Malaysia on alert as Mosul offensive stokes fears of militant influx

Iraqi forces hold a position in the area of al-Shurah, some 45km south of Mosul, as they advance towards the city to retake it ISIS, on Oct 17, 2016.
Iraqi forces hold a position in the area of al-Shurah, some 45km south of Mosul, as they advance towards the city to retake it ISIS, on Oct 17, 2016. PHOTO: AFP

KUALA LUMPUR (REUTERS) - Malaysia has stepped up security at its borders in case Malaysian militant fighters try to return home after Iraqi forces launched a major offensive to take back the militant stronghold of Mosul, deputy prime minister Ahmad Zahid Hamidi said on Tuesday (Oct 18).

Iraqi government forces launched a US-backed offensive on Monday to drive the Islamic State in Iraq and Syria (ISIS) from the northern city of Mosul, the group's last major stronghold in Iraq.

Around 4,000 to 8,000 militants, a mix of Iraqi and foreign fighters, are estimated to be in the city.

Mr Ahmad Zahid told a news conference that Malaysian airport and border security had been increased, while illegal routes commonly used by smugglers were being monitored.

"We have been exchanging intel with international intelligence agencies, and we have a suspect list which includes names of those we believe have ties with Daesh," he said, using an alternate name for ISIS.

 

He did not state how many Malaysians were currently in Mosul but police figures released last month showed that 90 Malaysians had joined ISIS since 2013.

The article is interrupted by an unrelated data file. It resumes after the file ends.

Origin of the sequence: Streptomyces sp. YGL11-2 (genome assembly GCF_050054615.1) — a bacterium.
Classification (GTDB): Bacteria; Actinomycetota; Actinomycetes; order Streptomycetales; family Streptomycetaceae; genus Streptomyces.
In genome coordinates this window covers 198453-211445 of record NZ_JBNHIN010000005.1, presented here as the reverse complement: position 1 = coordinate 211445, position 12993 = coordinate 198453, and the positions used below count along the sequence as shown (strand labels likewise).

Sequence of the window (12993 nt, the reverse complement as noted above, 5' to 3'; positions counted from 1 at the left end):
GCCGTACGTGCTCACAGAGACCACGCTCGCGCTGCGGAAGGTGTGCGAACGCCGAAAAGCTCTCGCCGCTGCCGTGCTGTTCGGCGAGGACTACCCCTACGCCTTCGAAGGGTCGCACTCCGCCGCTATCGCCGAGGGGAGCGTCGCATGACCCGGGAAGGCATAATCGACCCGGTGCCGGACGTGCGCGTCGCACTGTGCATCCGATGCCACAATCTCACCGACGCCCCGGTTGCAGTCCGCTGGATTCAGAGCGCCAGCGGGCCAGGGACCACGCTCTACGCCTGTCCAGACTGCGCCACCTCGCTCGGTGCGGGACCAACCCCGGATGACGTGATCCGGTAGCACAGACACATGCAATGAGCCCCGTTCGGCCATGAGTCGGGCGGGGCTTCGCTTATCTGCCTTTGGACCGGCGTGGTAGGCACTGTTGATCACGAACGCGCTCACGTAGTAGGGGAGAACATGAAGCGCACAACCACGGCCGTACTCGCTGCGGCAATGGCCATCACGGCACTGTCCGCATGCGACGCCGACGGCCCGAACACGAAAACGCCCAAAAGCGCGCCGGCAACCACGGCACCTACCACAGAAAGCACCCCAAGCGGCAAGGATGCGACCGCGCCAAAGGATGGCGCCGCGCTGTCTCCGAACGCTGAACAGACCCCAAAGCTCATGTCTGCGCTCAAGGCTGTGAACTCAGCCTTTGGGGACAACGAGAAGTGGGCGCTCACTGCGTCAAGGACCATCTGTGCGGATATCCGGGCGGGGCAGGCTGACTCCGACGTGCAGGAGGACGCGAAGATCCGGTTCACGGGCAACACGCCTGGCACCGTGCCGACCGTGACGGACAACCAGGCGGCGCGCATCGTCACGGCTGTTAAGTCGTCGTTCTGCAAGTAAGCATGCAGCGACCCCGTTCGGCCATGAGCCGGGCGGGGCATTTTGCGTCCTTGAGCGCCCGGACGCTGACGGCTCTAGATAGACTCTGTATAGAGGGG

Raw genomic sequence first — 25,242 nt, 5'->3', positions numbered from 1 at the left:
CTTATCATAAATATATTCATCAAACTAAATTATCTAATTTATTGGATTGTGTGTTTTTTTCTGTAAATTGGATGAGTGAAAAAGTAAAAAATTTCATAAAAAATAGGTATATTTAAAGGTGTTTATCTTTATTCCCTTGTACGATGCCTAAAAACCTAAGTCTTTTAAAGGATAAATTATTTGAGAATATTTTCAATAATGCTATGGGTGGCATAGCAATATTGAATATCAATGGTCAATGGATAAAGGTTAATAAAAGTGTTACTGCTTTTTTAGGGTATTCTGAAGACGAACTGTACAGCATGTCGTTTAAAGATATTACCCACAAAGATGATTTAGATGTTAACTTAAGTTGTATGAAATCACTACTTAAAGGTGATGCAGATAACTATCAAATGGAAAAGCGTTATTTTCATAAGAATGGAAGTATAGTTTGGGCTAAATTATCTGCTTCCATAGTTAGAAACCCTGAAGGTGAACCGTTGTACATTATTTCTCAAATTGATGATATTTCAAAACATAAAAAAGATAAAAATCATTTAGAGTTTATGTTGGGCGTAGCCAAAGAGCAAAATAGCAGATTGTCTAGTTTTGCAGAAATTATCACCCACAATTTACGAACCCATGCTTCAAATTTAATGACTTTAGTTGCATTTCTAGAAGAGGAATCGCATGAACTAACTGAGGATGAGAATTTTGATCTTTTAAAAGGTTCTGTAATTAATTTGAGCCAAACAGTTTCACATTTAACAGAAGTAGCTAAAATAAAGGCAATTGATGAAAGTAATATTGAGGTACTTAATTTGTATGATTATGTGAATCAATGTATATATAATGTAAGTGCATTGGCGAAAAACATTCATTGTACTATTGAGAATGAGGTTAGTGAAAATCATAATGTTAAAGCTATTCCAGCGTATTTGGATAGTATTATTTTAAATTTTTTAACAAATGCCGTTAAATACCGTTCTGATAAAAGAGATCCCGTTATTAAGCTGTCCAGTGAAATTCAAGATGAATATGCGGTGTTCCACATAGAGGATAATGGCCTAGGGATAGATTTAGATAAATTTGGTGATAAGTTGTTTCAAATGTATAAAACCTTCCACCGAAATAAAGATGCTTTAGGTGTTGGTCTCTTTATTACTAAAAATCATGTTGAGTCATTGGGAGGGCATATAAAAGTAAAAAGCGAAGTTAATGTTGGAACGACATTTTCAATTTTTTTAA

In August, Malaysia revoked the passports of 68 Malaysians who had been identified as leaving the country to join Islamic State.

Returning fighters would be detained and sent for deradicalisation, Mr Ahmad Zahid said.

A total of 137 people have been arrested for either planning to join ISIS overseas, returning to Malaysia after joining the group, or sending funds to the group, he added.

Defence Minister Hishammuddin Hussein had said on Monday that intelligence sources suggested that thousands of ISIS members would make their way back to their countries of origin, or find safe havens in regions such as South-east Asia, if the Mosul offensive succeeds.

"We have to be very proactive," he was quoted as saying by state news agency Bernama.

Authorities in Muslim-majority Malaysia have been on high alert since ISIS-linked militants carried out an armed attack in the capital of neighbouring Indonesia in January.

In June, eight people were injured when two ISIS supporters threw a grenade into a bar on the outskirts of Kuala Lumpur, the first successful attack by the group in the Malaysia.